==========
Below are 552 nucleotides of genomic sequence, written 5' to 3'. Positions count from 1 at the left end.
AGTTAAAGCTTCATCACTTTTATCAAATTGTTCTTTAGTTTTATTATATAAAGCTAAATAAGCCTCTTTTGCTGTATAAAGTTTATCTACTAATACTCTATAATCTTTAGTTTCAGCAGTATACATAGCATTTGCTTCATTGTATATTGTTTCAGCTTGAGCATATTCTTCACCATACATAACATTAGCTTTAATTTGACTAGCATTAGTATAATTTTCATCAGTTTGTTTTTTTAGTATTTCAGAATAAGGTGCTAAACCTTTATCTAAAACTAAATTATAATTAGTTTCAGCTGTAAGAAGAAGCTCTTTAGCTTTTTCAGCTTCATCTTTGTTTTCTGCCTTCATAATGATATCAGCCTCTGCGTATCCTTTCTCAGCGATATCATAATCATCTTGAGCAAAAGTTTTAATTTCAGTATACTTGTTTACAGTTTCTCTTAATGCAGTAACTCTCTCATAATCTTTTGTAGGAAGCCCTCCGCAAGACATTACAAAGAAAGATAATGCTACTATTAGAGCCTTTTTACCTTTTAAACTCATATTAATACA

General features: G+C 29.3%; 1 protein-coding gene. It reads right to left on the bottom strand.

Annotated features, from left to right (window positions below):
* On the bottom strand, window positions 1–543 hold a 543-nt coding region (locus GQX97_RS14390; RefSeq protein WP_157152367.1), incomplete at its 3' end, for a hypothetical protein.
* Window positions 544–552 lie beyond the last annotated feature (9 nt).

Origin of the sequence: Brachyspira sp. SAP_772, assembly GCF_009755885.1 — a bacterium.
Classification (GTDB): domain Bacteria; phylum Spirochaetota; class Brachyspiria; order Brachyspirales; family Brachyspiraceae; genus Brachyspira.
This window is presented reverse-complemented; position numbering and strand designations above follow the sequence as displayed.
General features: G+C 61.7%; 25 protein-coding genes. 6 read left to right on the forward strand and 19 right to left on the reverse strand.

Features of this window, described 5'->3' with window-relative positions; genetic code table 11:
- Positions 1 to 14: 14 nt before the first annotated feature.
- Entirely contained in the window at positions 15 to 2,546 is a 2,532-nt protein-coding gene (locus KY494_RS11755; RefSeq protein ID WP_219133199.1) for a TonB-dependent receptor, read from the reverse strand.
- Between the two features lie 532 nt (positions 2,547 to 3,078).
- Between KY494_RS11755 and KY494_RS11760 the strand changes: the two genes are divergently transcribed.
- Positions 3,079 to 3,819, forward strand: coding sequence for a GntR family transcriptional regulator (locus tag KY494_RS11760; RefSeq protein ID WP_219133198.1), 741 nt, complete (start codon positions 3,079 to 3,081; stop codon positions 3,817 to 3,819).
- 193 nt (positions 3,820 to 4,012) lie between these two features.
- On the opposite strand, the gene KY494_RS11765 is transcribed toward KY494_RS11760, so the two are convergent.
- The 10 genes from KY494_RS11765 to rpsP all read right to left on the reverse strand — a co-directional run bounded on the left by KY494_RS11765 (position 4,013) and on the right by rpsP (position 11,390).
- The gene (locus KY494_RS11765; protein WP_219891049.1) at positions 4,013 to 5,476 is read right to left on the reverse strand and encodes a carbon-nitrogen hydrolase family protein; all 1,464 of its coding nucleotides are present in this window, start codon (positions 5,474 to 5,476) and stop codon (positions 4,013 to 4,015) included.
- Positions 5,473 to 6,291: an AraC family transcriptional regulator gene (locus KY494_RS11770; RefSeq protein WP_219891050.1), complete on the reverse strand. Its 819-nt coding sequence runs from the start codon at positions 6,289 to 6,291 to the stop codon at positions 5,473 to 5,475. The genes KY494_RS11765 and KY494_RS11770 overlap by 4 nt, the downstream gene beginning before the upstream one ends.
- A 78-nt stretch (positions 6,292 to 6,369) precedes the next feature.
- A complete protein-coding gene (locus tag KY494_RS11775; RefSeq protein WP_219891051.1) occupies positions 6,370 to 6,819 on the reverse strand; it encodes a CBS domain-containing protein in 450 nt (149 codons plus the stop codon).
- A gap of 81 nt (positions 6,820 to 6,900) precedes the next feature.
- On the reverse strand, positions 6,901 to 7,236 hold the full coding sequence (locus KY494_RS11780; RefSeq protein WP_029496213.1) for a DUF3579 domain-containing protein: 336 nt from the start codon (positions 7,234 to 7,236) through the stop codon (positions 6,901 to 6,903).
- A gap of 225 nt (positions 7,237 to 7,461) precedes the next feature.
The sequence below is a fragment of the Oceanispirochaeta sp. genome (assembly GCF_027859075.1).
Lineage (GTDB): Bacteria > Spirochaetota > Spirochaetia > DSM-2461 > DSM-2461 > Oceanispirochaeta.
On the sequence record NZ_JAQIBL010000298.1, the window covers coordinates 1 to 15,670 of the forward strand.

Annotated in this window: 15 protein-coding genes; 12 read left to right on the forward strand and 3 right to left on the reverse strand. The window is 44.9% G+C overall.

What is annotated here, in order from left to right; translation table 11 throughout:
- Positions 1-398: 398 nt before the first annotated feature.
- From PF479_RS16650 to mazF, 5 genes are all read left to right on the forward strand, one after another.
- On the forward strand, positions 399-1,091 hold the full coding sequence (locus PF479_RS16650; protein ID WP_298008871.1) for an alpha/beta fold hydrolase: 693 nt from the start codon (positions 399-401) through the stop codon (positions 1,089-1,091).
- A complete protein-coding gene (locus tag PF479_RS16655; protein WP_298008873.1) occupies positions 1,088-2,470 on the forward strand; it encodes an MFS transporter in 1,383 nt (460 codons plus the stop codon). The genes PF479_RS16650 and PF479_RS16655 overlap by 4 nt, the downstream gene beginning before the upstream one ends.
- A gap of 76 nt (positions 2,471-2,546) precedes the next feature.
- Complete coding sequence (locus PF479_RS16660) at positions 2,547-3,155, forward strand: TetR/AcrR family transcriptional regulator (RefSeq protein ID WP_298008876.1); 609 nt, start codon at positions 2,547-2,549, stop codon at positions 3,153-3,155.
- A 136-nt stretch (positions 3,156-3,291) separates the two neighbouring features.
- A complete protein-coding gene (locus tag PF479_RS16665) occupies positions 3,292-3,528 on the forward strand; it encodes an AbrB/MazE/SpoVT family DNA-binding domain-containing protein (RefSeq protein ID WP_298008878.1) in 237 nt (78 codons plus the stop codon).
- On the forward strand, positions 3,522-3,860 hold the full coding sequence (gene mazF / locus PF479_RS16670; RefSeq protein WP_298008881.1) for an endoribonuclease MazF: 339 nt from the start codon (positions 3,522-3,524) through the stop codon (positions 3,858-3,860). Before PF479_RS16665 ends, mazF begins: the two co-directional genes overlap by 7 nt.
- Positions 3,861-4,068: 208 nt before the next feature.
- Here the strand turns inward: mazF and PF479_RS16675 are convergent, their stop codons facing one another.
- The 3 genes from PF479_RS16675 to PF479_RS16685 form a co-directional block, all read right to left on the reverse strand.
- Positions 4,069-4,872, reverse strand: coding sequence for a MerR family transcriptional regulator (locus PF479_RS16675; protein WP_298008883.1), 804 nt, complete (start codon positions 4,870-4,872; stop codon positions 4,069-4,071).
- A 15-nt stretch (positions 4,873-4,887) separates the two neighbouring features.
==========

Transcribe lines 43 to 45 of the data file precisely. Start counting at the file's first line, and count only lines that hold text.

- The 3 genes from PF479_RS16675 to PF479_RS16685 form a co-directional block, all read right to left on the reverse strand.
- Positions 4,069-4,872, reverse strand: coding sequence for a MerR family transcriptional regulator (locus PF479_RS16675; protein WP_298008883.1), 804 nt, complete (start codon positions 4,870-4,872; stop codon positions 4,069-4,071).
- A 15-nt stretch (positions 4,873-4,887) separates the two neighbouring features.